• Encoding: MPEG-4 AVC
  • Resolution: 1080p
  • Aspect Ratio: 2.00:1
  • Layers: BD-50
  • Clarity/Detail: Perry Mason made it’s debut on HBOMax this year. Though the subject matter and setting are vintage, this is one gorgeously detailed HD filmed series. Detail is evident from scene to scene in abundance with no softness in any frame.  Interiors and exteriors look fantastic and even clothing, hair and facial features stand out in the format, giving space to each frame to give off so much for the eyes to feast on.
  • Depth: The transfer is no slouch in the depth department either. Set pieces are densely populated with beautiful imagery that pops off the screen.
  • Black Levels: Blacks look incredible here. Dark but with zero crush.
  • Color Reproduction: A lot of the series has a bluish hue, but the color palette is also surprisingly warm. Night scenes look elegant and cool and scenes in the daytime are often sun-kissed and quite bright. The overall look is that of a 30’s vintage and that means colors look stunning and rich no matter what side of the tone scale they sit on.
  • Flesh Tones: Flesh tones look great all around. Natural, even and very consistent.
  • Noise/Artifacts: Clean


  • Audio Format(s): English DTS-HD MA 5.1, French Dolby Digital 5.1
  • Subtitles: English, English SDH, French, Spanish, Portuguese, Danish, Dutch, Finnish
  • Dynamics: Perry Mason is on the case with an excellent sounding 5.1 DTS-HD MA mix. The show is primarily a dialogue driven drama but some of the set pieces call for crowds and audiences. The church scenes provide huge swathes of surround activity and other scenes make good use of the subwoofer and left/right channels. Nothing is left to the imagination with this mix and it’s perfect for the show it accompanies.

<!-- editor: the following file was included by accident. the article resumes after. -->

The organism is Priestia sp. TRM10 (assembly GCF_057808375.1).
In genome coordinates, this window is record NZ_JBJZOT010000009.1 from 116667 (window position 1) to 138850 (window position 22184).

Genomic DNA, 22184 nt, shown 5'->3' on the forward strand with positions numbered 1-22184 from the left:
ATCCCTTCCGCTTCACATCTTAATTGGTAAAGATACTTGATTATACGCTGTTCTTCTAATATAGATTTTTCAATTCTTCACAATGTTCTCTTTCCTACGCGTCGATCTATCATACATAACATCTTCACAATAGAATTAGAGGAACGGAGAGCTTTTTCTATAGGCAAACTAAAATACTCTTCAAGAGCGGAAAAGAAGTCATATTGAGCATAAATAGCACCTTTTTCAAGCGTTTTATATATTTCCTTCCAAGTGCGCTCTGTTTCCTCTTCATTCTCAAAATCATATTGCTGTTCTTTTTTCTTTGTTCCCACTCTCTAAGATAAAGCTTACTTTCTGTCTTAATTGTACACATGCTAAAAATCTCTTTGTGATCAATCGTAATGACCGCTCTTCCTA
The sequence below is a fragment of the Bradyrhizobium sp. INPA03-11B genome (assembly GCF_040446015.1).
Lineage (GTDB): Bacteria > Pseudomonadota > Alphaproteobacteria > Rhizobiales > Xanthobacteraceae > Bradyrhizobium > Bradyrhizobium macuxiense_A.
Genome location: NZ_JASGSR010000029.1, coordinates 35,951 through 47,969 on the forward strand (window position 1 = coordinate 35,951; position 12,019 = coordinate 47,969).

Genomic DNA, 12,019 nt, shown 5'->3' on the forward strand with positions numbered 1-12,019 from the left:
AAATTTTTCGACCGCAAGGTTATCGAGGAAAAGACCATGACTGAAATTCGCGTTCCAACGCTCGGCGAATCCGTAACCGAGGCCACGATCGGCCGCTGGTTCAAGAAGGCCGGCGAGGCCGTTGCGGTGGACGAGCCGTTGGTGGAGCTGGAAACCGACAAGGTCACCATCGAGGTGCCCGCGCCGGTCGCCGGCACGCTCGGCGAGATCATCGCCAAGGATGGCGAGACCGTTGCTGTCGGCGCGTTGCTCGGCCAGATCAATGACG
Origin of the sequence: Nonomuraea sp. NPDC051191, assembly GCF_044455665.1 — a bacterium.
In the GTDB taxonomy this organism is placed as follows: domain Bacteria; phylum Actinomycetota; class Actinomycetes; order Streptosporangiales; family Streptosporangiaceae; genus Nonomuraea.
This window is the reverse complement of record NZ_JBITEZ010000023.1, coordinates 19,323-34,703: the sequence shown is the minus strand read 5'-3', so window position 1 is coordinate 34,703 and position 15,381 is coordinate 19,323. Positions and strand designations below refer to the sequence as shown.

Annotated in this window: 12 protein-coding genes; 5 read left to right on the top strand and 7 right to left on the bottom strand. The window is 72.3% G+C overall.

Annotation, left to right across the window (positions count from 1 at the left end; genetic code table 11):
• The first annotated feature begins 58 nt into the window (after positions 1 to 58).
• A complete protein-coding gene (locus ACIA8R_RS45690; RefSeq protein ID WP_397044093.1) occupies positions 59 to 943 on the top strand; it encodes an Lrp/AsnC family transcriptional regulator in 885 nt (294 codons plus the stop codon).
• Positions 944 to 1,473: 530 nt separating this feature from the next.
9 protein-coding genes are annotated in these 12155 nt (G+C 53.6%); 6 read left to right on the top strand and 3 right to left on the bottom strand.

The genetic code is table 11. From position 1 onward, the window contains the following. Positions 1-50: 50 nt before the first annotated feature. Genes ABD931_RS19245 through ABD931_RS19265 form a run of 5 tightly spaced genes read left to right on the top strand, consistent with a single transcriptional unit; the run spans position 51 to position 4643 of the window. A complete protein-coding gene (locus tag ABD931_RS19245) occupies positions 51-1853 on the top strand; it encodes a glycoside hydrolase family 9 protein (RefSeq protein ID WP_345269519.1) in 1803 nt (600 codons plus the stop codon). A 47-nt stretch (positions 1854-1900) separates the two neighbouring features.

• Height: N/A
  • Low Frequency Extension: LFE for Perry Mason is subdued for the most part. Trolleys, cars, gun shots and other apparent sounds make their way to the sub, but they’re not the main draws of the soundtrack. All the same when that bass hits, it’s deep and pleasing to the ear.
  • Surround Sound Presentation: Especially apparent in scenes involving the evangelist church and also in scenes involving offices, trains, car pursuits and shootouts, the surrounds are given lots of work to do. Each use of the surround channels envelopes the audience into the scenes, further drawing us into the show with every episode.
  • Dialogue Reproduction: Dialogue is perfectly intelligible and comes out of the center speaker beautifully clear.


Perry Mason ships with a cozy slipcase, two discs with 9 episodes and a digital code. On each disc there are a few features as well!



  • The Characters of Perry Mason (HD, 2:28) – An all too brief walk through of the characters
  • Under the Fedora (HD, 4:41) – Another short about the rebooted version of the Mason character.


  • Robert Downey Jr. & Matthew Rhys: Conversation (HD, 4:43) Another glaringly brief feature with executive producer and star. Looks to be socially distanced…
  • Susan Downey and Robert Downey Jr. (HD, 4:19) – A short about the production team/couple.


In the end, Perry Mason has made it’s way to the 21st century with a new 1930’s makeover breathing new life into a fresh reboot.  I have been blown away by this show and can’t wait to see where the series goes in the future too. This Blu-ray edition knocks the content out of the park with a gorgeous transfer and excellent audio too! The features and the overall package make for a “must-own” collection if you too were fans of the series or new to it like I was. Well worth a pick-up!